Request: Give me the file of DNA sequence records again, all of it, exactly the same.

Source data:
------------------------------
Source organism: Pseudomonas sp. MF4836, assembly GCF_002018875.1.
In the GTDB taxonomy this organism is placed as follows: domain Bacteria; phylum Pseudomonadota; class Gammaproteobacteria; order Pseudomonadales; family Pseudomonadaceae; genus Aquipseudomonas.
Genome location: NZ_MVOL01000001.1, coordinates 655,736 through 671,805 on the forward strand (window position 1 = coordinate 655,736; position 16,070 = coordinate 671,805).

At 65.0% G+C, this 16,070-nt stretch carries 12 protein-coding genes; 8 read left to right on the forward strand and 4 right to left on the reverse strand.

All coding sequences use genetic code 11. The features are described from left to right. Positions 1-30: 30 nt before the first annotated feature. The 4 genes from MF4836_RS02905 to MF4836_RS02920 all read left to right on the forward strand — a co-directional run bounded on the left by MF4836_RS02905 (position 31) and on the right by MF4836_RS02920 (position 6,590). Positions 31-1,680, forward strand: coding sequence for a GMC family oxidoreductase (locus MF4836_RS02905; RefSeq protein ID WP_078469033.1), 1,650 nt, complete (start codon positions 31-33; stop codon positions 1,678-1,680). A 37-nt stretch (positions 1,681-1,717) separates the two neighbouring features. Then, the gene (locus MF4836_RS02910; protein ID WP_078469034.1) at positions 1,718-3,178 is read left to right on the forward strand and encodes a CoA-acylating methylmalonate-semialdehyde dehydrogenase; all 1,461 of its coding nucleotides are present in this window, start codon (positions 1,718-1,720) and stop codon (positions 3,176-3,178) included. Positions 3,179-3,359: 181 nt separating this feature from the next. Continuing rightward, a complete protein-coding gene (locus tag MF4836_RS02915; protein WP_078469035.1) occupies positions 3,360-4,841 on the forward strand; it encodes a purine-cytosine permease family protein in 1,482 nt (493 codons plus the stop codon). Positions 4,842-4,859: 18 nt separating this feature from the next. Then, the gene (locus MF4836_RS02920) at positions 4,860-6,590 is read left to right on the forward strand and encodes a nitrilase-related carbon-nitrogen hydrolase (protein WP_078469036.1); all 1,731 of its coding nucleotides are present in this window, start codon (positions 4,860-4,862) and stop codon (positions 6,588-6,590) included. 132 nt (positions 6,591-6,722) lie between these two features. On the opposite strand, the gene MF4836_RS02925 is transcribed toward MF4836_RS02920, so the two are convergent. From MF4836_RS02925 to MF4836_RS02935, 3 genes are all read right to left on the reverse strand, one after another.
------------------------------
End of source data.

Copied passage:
Source organism: Pseudomonas sp. MF4836, assembly GCF_002018875.1.
In the GTDB taxonomy this organism is placed as follows: domain Bacteria; phylum Pseudomonadota; class Gammaproteobacteria; order Pseudomonadales; family Pseudomonadaceae; genus Aquipseudomonas.
Genome location: NZ_MVOL01000001.1, coordinates 655,736 through 671,805 on the forward strand (window position 1 = coordinate 655,736; position 16,070 = coordinate 671,805).

At 65.0% G+C, this 16,070-nt stretch carries 12 protein-coding genes; 8 read left to right on the forward strand and 4 right to left on the reverse strand.

All coding sequences use genetic code 11. The features are described from left to right. Positions 1-30: 30 nt before the first annotated feature. The 4 genes from MF4836_RS02905 to MF4836_RS02920 all read left to right on the forward strand — a co-directional run bounded on the left by MF4836_RS02905 (position 31) and on the right by MF4836_RS02920 (position 6,590). Positions 31-1,680, forward strand: coding sequence for a GMC family oxidoreductase (locus MF4836_RS02905; RefSeq protein ID WP_078469033.1), 1,650 nt, complete (start codon positions 31-33; stop codon positions 1,678-1,680). A 37-nt stretch (positions 1,681-1,717) separates the two neighbouring features. Then, the gene (locus MF4836_RS02910; protein ID WP_078469034.1) at positions 1,718-3,178 is read left to right on the forward strand and encodes a CoA-acylating methylmalonate-semialdehyde dehydrogenase; all 1,461 of its coding nucleotides are present in this window, start codon (positions 1,718-1,720) and stop codon (positions 3,176-3,178) included. Positions 3,179-3,359: 181 nt separating this feature from the next. Continuing rightward, a complete protein-coding gene (locus tag MF4836_RS02915; protein WP_078469035.1) occupies positions 3,360-4,841 on the forward strand; it encodes a purine-cytosine permease family protein in 1,482 nt (493 codons plus the stop codon). Positions 4,842-4,859: 18 nt separating this feature from the next. Then, the gene (locus MF4836_RS02920) at positions 4,860-6,590 is read left to right on the forward strand and encodes a nitrilase-related carbon-nitrogen hydrolase (protein WP_078469036.1); all 1,731 of its coding nucleotides are present in this window, start codon (positions 4,860-4,862) and stop codon (positions 6,588-6,590) included. 132 nt (positions 6,591-6,722) lie between these two features. On the opposite strand, the gene MF4836_RS02925 is transcribed toward MF4836_RS02920, so the two are convergent. From MF4836_RS02925 to MF4836_RS02935, 3 genes are all read right to left on the reverse strand, one after another.